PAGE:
Update: a sharp-eyed reader informs us that the model featured in the photo series entitled "Cynthia's Poses" is none other than Rene Bond, who appeared in about 300 x-rated loops and films during the 1970s. Thanks to Rai for soptting that.
Only the good go to sleep at night.
The French coined the term film noir, so it seems only fitting to feature a collection of French posters celebrating the genre. Above and below are fifteen examples promoting films noir from France, Britain, and the U.S., representing some of the best ever produced within the art form, as well as some less celebrated examples that we happen to love. Of those, we highly recommend seeing Le salaire de la peur, for which you see the poster above, and Ride the Pink Horse, below, which played as Et tournent les chevaux de bois in France. Just a word about those films (and feel free to skip ahead to the art, because really, who has time these days to listen to a couple of anonymous internet scribes ramble on about old movies?).
1953’s Le salaire de la peur is about a group of men stranded in an oil company town in the mountains of South America. In order to earn the wages to get out, four of them agree to drive two trucks filled with nitroglycerine over many miles of dangerous terrain. The idea is to use the chemicals to put out a raging oil well fire that is consuming company profits by the second, but of course the film is really about whether the men can even get there alive. Le salaire de la peur was critically praised when released in Europe, but in the U.S., political factions raised their ugly heads and got censors to crudely re-edit the prints so as to reduce the movie’s anti-capitalist (and by extension anti-American) subtext. The movie was later remade by Hollywood twice—once in 1958 as Hell’s Highway, and again in 1977 as Sorcerer. The original is by far the best.
1947’s Ride the Pink Horse is an obscure noir, but a quintessential one, in our opinion. If many noirs feature embittered World War II vets as their anti-heroes, Robert Montgomery’s Lucky Gagin is the bitterest of them all. He arrives in a New Mexico border town on a quest to avenge the death of a friend. The plot is thin—or perhaps stripped down would be a better description—but Montgomery’s atmospheric direction makes up for that. Like a lot of mid-century films featuring ethnic characters, the most important one is played by a white actor (Wanda Hendrix, in a coating of what looks like brown shoe polish). It's racist, for sure, but within the universe of the film Lucky Gagin sees everyone around him only as obstacles or allies—i.e., equals within his own distinct worldview. So that makes up for it. Or maybe not. In any case, we think Ride the Pink Horse is worth a look. Thirteen more posters below.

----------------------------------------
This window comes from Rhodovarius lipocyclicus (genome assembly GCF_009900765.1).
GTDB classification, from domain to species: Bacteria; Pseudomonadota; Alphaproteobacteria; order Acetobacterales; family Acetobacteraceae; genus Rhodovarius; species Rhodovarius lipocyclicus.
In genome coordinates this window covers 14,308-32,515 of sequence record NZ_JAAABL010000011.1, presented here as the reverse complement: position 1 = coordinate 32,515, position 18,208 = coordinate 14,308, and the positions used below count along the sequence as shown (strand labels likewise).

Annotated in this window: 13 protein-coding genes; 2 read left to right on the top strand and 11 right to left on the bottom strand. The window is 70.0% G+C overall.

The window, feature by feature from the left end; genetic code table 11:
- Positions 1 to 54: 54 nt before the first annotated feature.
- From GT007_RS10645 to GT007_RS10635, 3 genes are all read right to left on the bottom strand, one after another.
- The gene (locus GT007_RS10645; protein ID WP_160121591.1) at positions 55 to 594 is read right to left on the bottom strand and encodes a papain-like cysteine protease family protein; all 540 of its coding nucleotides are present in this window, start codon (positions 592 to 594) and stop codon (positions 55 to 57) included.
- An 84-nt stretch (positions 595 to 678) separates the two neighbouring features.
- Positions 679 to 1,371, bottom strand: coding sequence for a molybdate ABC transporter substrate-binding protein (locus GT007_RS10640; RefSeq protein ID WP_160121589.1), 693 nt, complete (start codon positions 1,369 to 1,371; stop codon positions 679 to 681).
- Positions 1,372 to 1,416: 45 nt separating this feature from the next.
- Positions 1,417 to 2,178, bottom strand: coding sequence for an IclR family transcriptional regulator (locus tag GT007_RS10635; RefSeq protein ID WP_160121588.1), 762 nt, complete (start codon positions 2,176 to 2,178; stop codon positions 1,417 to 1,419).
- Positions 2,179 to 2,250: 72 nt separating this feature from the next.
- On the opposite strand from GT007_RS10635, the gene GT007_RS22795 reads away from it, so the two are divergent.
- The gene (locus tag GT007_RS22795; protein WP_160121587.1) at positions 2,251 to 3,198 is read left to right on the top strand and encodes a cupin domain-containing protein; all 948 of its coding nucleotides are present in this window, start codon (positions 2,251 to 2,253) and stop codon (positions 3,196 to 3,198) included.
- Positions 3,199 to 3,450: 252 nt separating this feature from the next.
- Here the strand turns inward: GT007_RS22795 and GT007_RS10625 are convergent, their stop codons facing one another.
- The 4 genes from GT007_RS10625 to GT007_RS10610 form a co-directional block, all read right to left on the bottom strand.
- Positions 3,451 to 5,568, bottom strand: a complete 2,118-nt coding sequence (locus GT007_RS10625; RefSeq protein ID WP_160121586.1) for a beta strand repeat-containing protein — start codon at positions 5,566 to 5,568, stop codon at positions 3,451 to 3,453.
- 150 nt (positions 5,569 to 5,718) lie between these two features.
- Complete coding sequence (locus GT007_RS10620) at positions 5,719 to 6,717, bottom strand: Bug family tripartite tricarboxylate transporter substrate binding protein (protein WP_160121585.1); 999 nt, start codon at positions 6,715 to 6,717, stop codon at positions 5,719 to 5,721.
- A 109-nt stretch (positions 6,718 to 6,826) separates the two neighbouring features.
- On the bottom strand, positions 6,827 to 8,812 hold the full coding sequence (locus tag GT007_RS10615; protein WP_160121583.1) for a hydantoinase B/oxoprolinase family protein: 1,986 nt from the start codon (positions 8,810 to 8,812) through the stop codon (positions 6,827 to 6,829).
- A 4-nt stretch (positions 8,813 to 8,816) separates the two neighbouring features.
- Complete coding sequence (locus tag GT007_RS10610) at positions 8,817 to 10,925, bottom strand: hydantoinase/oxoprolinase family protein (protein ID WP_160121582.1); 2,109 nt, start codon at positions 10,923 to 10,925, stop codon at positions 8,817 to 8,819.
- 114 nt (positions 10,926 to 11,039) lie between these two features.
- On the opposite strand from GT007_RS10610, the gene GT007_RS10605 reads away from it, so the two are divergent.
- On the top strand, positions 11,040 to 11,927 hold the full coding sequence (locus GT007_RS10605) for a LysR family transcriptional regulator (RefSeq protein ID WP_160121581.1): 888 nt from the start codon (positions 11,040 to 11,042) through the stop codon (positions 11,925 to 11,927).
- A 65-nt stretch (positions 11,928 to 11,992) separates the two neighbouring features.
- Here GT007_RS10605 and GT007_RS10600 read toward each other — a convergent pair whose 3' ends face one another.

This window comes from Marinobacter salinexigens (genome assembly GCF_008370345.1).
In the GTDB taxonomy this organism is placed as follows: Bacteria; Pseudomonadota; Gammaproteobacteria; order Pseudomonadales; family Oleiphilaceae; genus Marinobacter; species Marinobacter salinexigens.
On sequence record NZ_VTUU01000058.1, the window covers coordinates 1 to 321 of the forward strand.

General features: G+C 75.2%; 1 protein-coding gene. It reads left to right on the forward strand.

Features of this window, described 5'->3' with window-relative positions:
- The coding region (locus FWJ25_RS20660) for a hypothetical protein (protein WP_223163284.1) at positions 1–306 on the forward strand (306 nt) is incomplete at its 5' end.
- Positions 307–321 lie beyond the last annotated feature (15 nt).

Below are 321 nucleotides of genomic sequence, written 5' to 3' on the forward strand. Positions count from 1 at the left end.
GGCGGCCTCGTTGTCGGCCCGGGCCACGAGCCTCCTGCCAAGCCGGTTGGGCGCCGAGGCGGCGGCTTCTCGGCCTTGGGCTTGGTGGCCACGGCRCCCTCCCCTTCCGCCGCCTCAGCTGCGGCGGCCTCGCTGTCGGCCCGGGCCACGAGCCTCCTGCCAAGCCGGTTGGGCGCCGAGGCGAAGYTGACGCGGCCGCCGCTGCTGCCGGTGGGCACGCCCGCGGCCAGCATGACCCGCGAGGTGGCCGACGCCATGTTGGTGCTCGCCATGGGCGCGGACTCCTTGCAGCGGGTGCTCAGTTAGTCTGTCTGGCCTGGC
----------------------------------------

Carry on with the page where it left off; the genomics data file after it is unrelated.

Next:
You can have my guns when you pry them from my cold dead hands.
We ran across another cool publication from Singapore, this one an English-language movie magazine called Movie News. This issue is from 1951 and features black-clad cover star Randolph Scott about to ventilate somebody with his sixguns. Inside the magazine are a couple of faces that are new to us— Zachary Scott and Miroslava. Zachary Scott, in panel nine, is unrelated to Randolph Scott, but had a moderately successful Hollywood career of his own, appearing in some westerns, as well as in the acclaimed noir classic Mildred Pierce. He died of cancer in 1965 at age fifty-one. Miroslava, née Miroslava Sternova, in panel four, was born in Prague in 1925 but fled that war-torn city for Mexico in 1939. A beauty contest opened doors in Hollywood for her, and she acted in about a dozen films and even once graced the cover of Life. At the age of thirty she committed suicide over a failed love affair. What we’ve read about her is quite interesting, so we’ll get back to her at a later date.
The headlines that mattered yesteryear.
1912—First Parachute Jump Takes Place
Albert Berry jumps from a biplane traveling at 1,500 feet and lands by parachute at Jefferson Barracks, Missouri. The 36 foot diameter chute was contained in a metal canister attached to the underside of the plane, and when Berry dropped from the plane his weight pulled the canopy from the canister. Rather than being secured into the chute by a harness, Berry was seated on a trapeze bar. It's possible he was only the second man to accomplish a parachute landing, as there are some accounts of someone accomplishing the feat in California several months earlier.
1932—Lindbergh Baby Is Kidnapped
The twenty-month-old son of aviator Charles Lindbergh, Charles Augustus Lindbergh III, is kidnapped from the family home in East Amwell, New Jersey. Over two months later the toddler's body is discovered in woods a short distance from the home. A medical examination determines that he had died of a massive skull fracture. A German carpenter named Bruno Hauptmann is arrested, tried, and convicted for the crime. He is sentenced to death and executed in April 1936.
1953—Watson and Crick Unravel DNA
American biologists James D. Watson and Francis Crick tell their friends that they have determined the chemical structure of DNA. The formal announcement takes place in April following publication in Nature magazine. In 1968, Watson writes The Double Helix, a non-fiction account of not only the discovery of the structure of DNA, but the personalities, conflicts and controversy surrounding the work.
1922—Challenge to Women's Voting Rights Rebuffed
In the United States, a conservative legal challenge to the nineteenth amendment to the U.S. Constitution establishing voting rights for women is rebuffed by the Supreme Court in Leser v. Garnett. The challenge was based partly on the idea of individual "states rights" to self determination. The failure of such reasoning as it applied to basic human rights created a framework for later states rights losses involving the denial of voting rights to African-Americans.